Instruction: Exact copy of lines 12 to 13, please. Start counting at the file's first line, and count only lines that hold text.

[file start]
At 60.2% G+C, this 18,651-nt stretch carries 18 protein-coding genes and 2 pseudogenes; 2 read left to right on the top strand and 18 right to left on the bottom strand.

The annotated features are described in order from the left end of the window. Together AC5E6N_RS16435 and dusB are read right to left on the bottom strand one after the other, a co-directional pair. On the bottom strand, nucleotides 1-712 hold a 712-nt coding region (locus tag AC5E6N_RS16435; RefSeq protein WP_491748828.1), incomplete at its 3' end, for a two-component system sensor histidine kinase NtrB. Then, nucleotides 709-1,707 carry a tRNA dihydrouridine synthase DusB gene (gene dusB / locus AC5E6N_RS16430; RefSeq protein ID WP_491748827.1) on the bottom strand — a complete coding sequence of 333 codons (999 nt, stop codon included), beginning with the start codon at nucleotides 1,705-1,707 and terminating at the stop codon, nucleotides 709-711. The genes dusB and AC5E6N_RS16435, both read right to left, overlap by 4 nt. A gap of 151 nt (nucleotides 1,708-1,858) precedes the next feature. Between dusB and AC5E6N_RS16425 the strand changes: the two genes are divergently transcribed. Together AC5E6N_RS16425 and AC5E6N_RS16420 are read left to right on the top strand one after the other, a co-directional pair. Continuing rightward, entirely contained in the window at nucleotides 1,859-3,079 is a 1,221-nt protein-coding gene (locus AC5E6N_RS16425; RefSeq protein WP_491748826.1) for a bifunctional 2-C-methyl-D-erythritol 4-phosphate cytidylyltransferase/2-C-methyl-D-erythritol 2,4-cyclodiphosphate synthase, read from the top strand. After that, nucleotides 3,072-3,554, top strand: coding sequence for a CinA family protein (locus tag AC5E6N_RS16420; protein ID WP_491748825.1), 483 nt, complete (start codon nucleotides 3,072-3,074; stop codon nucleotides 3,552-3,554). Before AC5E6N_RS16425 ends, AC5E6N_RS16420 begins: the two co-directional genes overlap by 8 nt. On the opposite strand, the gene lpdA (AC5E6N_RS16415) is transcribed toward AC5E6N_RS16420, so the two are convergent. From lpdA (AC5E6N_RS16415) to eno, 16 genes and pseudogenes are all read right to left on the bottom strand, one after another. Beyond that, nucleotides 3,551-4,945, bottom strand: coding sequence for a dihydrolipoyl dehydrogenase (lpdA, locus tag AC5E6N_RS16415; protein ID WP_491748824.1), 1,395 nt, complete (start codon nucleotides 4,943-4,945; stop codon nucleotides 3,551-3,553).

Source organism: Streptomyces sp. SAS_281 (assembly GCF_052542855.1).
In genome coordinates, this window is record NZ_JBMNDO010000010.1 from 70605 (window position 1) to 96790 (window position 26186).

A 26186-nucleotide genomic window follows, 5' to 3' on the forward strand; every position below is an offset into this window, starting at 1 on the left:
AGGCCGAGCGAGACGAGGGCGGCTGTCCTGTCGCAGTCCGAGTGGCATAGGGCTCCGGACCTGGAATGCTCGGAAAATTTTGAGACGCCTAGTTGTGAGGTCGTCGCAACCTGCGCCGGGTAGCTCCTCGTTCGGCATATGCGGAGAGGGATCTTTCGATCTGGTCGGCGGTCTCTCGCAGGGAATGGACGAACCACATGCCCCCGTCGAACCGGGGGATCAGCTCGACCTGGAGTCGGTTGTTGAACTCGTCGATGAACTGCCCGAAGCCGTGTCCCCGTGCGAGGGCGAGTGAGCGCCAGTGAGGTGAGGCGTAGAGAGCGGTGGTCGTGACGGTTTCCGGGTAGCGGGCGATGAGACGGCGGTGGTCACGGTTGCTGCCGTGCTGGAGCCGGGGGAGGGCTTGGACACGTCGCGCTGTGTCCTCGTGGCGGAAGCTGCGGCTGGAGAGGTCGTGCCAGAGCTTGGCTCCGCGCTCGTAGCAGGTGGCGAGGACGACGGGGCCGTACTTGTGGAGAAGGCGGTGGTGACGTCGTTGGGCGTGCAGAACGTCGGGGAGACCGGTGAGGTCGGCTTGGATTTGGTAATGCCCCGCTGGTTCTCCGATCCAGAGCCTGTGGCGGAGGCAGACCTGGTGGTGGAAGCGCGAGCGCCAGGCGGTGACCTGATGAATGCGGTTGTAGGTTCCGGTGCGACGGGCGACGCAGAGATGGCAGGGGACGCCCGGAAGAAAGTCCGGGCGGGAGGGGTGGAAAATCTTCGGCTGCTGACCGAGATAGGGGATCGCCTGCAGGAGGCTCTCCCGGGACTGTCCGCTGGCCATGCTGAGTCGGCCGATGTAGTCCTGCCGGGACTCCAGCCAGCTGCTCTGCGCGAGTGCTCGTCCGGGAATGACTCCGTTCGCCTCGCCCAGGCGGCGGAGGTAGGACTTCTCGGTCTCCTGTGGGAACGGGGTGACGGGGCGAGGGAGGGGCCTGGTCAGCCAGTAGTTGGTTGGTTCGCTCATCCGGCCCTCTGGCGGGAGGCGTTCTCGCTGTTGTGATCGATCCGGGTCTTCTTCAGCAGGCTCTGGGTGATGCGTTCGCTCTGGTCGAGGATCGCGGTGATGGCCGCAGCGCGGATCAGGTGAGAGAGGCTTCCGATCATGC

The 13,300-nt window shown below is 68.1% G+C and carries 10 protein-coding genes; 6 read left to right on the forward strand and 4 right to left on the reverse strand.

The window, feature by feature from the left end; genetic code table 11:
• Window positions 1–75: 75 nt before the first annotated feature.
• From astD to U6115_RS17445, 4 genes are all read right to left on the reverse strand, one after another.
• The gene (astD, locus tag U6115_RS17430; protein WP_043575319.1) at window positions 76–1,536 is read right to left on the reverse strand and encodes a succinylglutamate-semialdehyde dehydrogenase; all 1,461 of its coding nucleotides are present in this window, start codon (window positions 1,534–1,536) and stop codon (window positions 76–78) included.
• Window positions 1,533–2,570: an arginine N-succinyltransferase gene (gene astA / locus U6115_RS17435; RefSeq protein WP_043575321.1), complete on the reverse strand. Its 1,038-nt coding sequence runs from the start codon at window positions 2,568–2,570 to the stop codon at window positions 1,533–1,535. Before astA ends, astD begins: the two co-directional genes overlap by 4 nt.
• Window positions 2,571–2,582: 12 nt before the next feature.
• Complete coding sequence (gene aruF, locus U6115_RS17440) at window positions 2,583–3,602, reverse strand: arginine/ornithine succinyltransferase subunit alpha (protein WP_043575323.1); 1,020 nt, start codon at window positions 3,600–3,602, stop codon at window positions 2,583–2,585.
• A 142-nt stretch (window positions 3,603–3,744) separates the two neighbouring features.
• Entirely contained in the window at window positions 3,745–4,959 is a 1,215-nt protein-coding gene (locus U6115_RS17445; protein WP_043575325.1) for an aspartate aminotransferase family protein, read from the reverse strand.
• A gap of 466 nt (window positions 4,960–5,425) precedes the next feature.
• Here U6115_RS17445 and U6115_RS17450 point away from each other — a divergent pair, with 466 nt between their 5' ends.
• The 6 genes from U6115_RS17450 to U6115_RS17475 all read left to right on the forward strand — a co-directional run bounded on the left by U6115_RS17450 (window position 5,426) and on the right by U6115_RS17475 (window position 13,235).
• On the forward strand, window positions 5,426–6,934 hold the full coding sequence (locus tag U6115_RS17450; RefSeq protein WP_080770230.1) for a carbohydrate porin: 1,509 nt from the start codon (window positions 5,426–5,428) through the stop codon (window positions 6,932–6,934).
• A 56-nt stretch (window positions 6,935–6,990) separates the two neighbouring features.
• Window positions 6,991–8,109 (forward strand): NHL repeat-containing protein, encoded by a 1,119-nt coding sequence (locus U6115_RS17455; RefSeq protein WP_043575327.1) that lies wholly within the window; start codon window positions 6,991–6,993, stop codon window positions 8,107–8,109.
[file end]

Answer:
• Window positions 1,533–2,570: an arginine N-succinyltransferase gene (gene astA / locus U6115_RS17435; RefSeq protein WP_043575321.1), complete on the reverse strand. Its 1,038-nt coding sequence runs from the start codon at window positions 2,568–2,570 to the stop codon at window positions 1,533–1,535. Before astA ends, astD begins: the two co-directional genes overlap by 4 nt.
• Window positions 2,571–2,582: 12 nt before the next feature.